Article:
Research shows that people are more confident in their ability to make good judgments than they should be. We make snap judgments based on past experience, which is not helpful during an audit when this experience is not relevant to the decision at hand.
For example, many auditors think they have a good feel for selecting sample sizes and interpreting the results of their tests (Thinking Fast and Slow, Daniel Kahneman). Many highly educated professionals in other fields with training in statistics think the same way. Research demonstrates that most people are lousy intuitive statisticians; we just don’t naturally process information this way.
Instead, we are prone to jumping to conclusions regardless whether the size of the sample is statistically valid or not. This natural bias can be disastrous for an auditor relying on a statistically unsound sample. The natural reaction for an auditor is to be overconfident in accepting results based on prior experience, and this may be a dead wrong conclusion as significant variations from the norm are not uncommon in a much-too-small sample drawn at random from a population.
Another example of the overconfidence bias: upon seeing a set of facts, immediately reaching a conclusion based on prior experience — especially if it was recent. We naturally discount statistically remote outliers, gravitating to what we know was correct in the past. In fact, the remote outlier might be evidence of a serious and new problem. This failing is compounded by tight deadlines, tired professionals and a need to move on to the next crisis. Sound familiar?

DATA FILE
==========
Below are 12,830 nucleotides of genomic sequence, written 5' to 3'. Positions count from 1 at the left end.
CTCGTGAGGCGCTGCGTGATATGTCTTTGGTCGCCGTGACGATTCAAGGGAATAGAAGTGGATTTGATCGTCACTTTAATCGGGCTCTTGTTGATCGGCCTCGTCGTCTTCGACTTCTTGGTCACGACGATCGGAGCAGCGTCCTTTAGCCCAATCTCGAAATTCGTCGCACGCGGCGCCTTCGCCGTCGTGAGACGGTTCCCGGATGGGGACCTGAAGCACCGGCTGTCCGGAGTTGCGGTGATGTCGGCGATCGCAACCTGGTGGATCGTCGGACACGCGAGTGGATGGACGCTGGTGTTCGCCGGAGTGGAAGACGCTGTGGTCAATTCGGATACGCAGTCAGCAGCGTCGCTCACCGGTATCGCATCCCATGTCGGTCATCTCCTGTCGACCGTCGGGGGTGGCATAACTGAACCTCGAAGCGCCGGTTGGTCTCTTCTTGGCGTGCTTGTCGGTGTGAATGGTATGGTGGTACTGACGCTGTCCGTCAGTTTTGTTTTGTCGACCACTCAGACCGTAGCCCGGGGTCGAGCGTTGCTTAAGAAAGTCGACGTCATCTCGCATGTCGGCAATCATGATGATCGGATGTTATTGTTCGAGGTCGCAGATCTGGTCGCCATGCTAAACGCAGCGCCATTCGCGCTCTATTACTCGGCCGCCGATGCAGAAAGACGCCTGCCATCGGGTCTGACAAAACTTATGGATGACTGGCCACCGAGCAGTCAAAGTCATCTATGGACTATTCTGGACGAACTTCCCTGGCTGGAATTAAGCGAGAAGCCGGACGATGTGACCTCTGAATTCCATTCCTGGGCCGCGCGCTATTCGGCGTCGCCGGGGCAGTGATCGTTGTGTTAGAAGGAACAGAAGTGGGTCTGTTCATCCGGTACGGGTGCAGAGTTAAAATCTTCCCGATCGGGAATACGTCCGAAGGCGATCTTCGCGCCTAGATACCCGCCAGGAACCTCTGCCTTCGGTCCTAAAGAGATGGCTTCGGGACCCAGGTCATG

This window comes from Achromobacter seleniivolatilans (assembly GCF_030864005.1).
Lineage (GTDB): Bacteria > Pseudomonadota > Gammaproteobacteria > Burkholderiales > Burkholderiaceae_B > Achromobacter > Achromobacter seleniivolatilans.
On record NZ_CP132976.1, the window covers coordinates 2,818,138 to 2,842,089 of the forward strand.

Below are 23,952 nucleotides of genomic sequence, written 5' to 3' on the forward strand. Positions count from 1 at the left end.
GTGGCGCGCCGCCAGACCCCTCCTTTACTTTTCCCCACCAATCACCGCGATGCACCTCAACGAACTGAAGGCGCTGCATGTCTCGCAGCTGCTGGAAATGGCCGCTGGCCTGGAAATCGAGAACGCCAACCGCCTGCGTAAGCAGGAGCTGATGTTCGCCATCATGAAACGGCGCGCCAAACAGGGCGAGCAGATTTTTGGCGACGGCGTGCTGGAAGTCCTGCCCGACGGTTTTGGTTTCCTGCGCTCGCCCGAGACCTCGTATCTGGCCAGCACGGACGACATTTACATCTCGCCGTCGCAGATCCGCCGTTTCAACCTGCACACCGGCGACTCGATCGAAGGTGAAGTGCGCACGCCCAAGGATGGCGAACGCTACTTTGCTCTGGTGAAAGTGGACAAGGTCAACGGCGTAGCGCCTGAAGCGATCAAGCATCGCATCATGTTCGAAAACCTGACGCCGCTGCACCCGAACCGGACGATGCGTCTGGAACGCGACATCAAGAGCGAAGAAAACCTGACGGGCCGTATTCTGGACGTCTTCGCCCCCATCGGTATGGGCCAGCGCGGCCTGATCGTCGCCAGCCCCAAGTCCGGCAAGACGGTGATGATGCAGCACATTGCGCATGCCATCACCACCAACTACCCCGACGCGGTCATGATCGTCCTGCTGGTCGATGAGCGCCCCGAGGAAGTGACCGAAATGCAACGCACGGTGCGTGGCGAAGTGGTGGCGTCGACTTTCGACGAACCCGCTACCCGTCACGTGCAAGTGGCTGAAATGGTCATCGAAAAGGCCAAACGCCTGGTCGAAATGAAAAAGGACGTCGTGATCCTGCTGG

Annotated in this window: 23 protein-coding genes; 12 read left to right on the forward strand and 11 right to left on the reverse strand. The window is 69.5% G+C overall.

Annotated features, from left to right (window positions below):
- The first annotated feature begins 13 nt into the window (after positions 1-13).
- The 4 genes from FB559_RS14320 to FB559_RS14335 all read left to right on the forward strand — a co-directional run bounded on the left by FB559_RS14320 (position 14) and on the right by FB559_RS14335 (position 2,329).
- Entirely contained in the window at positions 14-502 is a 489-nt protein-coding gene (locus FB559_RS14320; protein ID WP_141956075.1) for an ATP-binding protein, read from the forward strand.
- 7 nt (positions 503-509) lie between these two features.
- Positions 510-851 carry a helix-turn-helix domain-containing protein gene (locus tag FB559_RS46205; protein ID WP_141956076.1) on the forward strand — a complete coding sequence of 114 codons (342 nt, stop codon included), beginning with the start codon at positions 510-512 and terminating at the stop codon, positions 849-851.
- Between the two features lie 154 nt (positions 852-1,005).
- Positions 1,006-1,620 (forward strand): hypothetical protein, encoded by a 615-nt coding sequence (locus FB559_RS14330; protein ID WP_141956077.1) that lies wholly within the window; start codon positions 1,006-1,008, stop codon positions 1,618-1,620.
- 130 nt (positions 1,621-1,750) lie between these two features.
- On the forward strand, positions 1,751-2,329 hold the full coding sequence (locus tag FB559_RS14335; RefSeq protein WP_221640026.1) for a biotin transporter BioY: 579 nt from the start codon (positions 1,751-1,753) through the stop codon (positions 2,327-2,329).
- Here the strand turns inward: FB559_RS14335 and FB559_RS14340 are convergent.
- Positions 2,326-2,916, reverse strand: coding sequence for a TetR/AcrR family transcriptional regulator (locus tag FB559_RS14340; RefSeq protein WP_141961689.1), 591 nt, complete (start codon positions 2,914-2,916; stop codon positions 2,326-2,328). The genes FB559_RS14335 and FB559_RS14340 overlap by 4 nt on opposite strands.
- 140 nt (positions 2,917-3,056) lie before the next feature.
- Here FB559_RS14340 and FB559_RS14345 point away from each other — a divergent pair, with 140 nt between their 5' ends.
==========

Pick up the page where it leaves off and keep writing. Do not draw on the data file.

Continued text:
A natural tendency to overconfidence can lead to seriously flawed judgments in any audit. But deciding to test larger samples and more fully explore anomalies comes with a cost — more time. This increase can be especially burdensome in a very small audit.
Starting points affect your judgments
Research shows that our judgment regarding the reasonability of an estimate is heavily influenced by the initial estimate provided (often referred to as an anchor by cognitive psychologists).
In one experiment, two groups of real estate agents asked to quote a reasonable buying price were shown different asking prices; one higher than the actual price and one lower. When asked about influences, both groups said the asking price was not a factor in their estimation. The agents shown the higher price recommended a buying price significantly higher than the agents who were shown a lower amount.
In another experiment, judges were asked to recommend a sentence for a petty crime after rolling a die that was rigged to show either a three or a nine, an event they knew in advance had nothing to do with their task. On average, judges who rolled a nine suggested a sentence of eight months; those rolling a three averaged a sentence of five months (Thinking Fast and Slow).
Replace an initial management inventory obsolescence estimate (the anchor) for the asking price of a house and you begin to see the possible impact on auditors evaluating management judgments. Research conducted with experienced auditors shows they have a natural tendency to start from management’s anchor instead of stepping back and judging an appropriate range from the underlying facts. This can lead to serious judgment errors (“Analytical Procedure Results as Substantive Evidence,” W.R. Kinney, Jr. and C.M. Haynes).